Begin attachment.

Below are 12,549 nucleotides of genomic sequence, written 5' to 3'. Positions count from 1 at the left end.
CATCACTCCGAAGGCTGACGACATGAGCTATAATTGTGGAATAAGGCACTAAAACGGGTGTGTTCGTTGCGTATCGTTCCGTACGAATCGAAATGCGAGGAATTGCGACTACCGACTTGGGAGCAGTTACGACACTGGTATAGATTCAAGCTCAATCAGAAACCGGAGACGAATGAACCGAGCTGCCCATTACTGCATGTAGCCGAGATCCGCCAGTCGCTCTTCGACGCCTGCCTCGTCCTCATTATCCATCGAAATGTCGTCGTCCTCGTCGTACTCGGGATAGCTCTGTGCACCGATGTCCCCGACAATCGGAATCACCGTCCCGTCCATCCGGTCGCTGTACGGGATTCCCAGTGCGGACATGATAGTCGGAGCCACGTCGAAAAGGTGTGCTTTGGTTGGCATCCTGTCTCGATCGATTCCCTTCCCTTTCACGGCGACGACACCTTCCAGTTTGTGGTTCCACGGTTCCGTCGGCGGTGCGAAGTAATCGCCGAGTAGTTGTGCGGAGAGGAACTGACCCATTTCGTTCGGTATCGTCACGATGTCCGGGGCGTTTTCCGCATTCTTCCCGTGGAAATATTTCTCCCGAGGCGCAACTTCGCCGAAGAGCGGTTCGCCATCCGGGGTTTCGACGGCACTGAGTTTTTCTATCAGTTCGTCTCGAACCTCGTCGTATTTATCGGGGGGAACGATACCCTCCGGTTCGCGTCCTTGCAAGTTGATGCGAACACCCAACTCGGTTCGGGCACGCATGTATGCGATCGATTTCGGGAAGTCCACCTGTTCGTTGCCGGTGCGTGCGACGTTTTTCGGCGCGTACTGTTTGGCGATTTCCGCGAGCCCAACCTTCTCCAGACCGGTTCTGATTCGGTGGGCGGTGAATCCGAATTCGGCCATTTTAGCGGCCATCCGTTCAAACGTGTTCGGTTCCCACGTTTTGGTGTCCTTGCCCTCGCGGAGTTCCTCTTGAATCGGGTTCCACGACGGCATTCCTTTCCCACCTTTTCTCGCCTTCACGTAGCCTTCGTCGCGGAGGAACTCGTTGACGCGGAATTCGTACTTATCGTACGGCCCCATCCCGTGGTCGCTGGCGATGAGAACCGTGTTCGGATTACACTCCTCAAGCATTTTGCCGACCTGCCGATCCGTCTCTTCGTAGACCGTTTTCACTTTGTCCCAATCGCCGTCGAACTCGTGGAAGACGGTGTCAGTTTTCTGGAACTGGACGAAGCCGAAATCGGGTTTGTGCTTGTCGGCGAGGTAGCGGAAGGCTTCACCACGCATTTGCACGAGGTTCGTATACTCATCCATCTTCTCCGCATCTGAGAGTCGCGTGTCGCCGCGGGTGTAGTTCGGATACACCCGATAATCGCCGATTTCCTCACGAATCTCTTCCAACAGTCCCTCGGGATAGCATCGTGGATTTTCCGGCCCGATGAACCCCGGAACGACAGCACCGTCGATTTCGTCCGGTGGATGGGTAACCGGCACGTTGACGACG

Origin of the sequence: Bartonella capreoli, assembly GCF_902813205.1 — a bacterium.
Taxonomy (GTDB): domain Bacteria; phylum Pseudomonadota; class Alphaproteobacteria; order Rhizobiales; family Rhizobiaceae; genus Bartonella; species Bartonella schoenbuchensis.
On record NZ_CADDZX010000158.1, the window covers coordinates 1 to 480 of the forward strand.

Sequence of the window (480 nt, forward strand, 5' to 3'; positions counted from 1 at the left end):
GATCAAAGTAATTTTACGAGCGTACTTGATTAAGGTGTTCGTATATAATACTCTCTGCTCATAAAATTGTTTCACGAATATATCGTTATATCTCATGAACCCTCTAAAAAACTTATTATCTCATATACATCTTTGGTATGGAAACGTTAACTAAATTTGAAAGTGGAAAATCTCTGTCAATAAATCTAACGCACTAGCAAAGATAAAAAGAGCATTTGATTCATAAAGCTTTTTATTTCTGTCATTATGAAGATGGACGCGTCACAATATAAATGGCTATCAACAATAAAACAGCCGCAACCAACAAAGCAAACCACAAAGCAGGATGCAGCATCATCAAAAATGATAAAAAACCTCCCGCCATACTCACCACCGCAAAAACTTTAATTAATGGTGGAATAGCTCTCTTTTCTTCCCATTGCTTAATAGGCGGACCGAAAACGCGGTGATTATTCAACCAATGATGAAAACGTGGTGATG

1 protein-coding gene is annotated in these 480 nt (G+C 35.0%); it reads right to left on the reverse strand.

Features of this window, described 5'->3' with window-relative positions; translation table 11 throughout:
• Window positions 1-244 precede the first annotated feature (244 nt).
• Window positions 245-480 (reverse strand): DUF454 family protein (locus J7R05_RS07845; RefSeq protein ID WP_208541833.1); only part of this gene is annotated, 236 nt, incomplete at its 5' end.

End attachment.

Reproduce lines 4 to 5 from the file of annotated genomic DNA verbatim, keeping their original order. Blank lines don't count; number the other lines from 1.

Taxonomy (GTDB): domain Bacteria; phylum Pseudomonadota; class Alphaproteobacteria; order Rhizobiales; family Rhizobiaceae; genus Bartonella; species Bartonella schoenbuchensis.
On record NZ_CADDZX010000158.1, the window covers coordinates 1 to 480 of the forward strand.